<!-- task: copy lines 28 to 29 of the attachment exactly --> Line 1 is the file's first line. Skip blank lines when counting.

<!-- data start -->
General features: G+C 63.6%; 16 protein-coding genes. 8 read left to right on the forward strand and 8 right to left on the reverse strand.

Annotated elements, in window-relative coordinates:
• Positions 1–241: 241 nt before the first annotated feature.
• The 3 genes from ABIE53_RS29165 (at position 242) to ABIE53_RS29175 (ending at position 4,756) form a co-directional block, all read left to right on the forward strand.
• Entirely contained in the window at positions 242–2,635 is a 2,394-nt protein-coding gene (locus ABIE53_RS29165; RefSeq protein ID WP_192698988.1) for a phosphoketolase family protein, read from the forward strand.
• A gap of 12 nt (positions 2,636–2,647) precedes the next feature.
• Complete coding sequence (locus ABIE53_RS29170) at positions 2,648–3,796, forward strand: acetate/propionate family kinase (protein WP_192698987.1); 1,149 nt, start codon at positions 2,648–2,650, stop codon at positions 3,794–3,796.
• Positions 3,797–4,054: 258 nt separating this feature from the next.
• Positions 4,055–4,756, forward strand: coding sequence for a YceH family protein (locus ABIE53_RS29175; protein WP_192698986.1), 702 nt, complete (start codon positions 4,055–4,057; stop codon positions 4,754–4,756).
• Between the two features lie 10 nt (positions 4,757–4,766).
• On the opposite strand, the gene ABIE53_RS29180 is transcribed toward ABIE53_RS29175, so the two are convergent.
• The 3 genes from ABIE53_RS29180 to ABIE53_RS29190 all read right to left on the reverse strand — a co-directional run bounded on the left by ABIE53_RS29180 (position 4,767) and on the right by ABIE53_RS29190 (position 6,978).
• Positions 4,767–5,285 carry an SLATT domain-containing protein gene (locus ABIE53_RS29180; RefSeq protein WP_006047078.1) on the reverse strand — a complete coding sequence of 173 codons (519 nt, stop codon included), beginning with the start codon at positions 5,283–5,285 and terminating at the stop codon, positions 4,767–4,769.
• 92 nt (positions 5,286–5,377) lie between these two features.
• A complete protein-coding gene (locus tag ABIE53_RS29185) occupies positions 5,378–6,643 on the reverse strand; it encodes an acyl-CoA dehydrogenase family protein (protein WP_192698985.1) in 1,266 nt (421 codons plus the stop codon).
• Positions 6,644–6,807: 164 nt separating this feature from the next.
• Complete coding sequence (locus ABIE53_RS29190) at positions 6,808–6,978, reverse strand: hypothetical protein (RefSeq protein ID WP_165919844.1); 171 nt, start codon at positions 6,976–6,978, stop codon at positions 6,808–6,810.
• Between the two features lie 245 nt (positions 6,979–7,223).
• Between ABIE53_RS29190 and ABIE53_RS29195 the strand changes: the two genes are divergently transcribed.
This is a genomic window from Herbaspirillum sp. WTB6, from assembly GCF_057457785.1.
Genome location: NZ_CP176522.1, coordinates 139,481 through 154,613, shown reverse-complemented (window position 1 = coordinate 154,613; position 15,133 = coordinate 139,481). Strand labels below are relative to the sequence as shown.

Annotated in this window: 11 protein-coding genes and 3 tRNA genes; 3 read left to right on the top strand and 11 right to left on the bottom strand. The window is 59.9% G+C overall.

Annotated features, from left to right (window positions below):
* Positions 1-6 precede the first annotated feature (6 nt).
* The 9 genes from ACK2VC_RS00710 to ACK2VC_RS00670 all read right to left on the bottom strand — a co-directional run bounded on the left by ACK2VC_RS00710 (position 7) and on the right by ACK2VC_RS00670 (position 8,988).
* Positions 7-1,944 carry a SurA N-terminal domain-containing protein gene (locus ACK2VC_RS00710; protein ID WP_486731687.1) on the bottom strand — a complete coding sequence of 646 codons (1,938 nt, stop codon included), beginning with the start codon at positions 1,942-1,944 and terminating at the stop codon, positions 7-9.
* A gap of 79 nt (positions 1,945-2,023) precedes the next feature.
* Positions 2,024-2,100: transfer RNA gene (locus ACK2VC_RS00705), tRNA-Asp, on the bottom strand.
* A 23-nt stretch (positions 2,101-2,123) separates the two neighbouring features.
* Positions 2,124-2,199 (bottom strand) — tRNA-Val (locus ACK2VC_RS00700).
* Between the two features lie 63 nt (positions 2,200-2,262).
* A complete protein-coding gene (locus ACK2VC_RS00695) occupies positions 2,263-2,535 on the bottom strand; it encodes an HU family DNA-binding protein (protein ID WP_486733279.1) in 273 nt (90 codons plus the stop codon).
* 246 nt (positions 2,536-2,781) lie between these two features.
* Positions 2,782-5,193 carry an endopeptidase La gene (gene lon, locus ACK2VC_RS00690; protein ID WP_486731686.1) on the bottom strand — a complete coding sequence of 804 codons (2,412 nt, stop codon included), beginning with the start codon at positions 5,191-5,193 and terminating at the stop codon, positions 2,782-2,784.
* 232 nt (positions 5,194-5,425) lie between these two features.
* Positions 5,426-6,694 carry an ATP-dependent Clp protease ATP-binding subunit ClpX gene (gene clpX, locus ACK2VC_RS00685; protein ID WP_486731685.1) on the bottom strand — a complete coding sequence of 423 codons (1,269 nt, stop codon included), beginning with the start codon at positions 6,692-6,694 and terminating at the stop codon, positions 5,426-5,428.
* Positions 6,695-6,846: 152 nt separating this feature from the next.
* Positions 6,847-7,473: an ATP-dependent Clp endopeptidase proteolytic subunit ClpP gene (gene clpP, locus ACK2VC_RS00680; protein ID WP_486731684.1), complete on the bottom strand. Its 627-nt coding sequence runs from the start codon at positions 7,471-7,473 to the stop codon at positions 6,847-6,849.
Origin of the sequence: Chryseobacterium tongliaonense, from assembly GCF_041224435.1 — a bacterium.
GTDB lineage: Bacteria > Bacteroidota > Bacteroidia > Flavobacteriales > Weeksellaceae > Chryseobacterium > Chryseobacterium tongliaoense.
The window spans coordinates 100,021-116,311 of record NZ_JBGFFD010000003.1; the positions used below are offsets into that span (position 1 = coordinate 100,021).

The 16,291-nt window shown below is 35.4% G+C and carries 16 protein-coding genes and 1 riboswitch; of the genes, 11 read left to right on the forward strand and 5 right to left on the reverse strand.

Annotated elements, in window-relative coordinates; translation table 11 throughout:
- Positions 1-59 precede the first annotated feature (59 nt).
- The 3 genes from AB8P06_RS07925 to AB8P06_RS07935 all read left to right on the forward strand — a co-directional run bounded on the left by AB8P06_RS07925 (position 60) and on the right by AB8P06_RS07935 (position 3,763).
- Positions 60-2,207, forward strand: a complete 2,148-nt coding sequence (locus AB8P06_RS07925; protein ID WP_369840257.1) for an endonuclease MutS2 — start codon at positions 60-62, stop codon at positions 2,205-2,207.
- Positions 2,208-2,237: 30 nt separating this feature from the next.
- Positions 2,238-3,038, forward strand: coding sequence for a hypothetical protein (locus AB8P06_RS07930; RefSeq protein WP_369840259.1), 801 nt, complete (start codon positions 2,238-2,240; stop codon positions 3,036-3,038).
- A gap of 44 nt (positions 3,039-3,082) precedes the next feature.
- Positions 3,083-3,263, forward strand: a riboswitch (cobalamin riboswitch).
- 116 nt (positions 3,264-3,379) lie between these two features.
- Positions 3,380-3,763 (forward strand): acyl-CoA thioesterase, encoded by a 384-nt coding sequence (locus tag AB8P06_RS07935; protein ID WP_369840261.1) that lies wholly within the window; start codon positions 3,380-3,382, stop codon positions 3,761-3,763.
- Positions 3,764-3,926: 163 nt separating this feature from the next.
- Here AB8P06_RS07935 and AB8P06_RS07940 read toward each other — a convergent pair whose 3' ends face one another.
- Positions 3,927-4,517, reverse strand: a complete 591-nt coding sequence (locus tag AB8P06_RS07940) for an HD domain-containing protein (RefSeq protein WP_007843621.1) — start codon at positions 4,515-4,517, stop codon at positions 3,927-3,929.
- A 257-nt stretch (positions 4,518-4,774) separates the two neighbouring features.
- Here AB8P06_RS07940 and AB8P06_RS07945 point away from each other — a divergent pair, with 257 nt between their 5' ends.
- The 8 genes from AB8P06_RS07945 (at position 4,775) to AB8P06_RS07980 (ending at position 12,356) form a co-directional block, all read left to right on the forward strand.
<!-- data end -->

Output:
* Positions 2,024-2,100: transfer RNA gene (locus ACK2VC_RS00705), tRNA-Asp, on the bottom strand.
* A 23-nt stretch (positions 2,101-2,123) separates the two neighbouring features.